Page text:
BEIJING, June 16 -- On Monday, Chinese Premier Li Keqiang began his first visit to Britain since he took office in March last year, a visit that is expected to enhance cooperation and mend fault lines in the two countries' relations.
The visit, the first by a Chinese premier in three years, is of particular significance. It indicates the two countries have managed to tide over difficulties and come out stronger.
China-Britain relations took a nosedive in May 2012 when British Prime Minister David Cameron insisted on meeting the Dalai Lama despite Beijing's objections.
It wasn't until more than a year and a half later that the icy China-Britain relationship begin to thaw when Cameron visited China in late 2013.
Tension rose again, however, in April when a scheduled human rights dialogue between China and Britain was called off because of a British government report which made biased and irresponsible remarks to blemish China's human rights record.
In a signed article carried by The Times newspaper, Li said he hopes to show Britons the "real China" and "change misperceptions and ease misgivings" about China during the trip, which includes meetings with Cameron and Queen Elizabeth II, a banquet with business representatives and a speech to British think tanks.
The premier's itinerary will "cement China-Britain political trust, enhance cultural exchanges and cooperation in nuclear power, high-speed rail, finance and high technology, and bring vitality and new content to the bilateral partnership," Chinese Vice Foreign Minister Wang Chao said at a press briefing last week.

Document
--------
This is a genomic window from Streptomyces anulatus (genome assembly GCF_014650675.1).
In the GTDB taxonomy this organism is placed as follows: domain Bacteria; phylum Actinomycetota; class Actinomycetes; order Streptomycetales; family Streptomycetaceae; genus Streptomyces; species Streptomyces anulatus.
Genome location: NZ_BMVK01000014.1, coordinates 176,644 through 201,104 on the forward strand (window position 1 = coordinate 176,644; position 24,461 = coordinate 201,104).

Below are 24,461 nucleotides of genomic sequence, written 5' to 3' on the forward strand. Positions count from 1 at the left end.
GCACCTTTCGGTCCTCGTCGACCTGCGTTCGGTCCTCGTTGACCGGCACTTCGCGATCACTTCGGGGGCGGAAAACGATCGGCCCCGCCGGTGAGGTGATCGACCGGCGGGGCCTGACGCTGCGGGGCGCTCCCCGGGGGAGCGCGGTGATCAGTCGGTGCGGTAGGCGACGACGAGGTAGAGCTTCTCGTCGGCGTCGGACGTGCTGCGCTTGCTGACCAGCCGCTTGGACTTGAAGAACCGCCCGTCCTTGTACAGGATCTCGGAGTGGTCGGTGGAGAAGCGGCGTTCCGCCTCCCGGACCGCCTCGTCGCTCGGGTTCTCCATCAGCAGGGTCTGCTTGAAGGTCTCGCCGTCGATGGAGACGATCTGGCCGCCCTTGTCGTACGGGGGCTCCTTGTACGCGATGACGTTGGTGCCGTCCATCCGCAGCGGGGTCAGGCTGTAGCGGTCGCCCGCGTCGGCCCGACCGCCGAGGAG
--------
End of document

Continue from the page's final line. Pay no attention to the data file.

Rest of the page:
Despite twists and turns, China-Britain cooperation has made substantial progress.
The two countries have set up various high-profile exchange mechanisms in recent years including prime ministers' annual meeting, economic, financial and strategic dialogues and a mechanism for high-level cultural exchanges.
Economic and trade cooperation between the two global heavyweights has always been a stabilizer in bilateral ties.
Britain is China's third-largest trading partner in the European Union, the second-largest investment source as well as a major destination for China's overseas investment.
Annual two-way trade surged from 20 billion U.S. dollars a decade ago to 70 billion dollars last year. And China's investment in Britain has amounted to 13 billion dollars over the past two years alone, surpassing the total of the previous 30 years.
Britain and China's economies are highly complementary and they enjoy a sound cooperative foundation.
China, with well-developed manufacturing experiences, and Britain, which boasts highly developed finance and service sectors and advanced technology, have huge potential in cooperation.
Li's visit, with boosting business cooperation as one of its main focuses, is timed for the 10th anniversary of the establishment of the China-Britain comprehensive strategic partnership.
The visit is expected to result in the signing of more than 40 agreements between the governments and businesses covering a wide range of sectors including energy, investment, culture, education, high technology and finance. The total value of the deals could reach 30 billion U.S. dollars.
To keep bilateral relations forging ahead and shun setbacks, it would be helpful for the two countries to facilitate contact and communication and properly mend fault lines to remove any possible obstacles in the development of bilateral ties.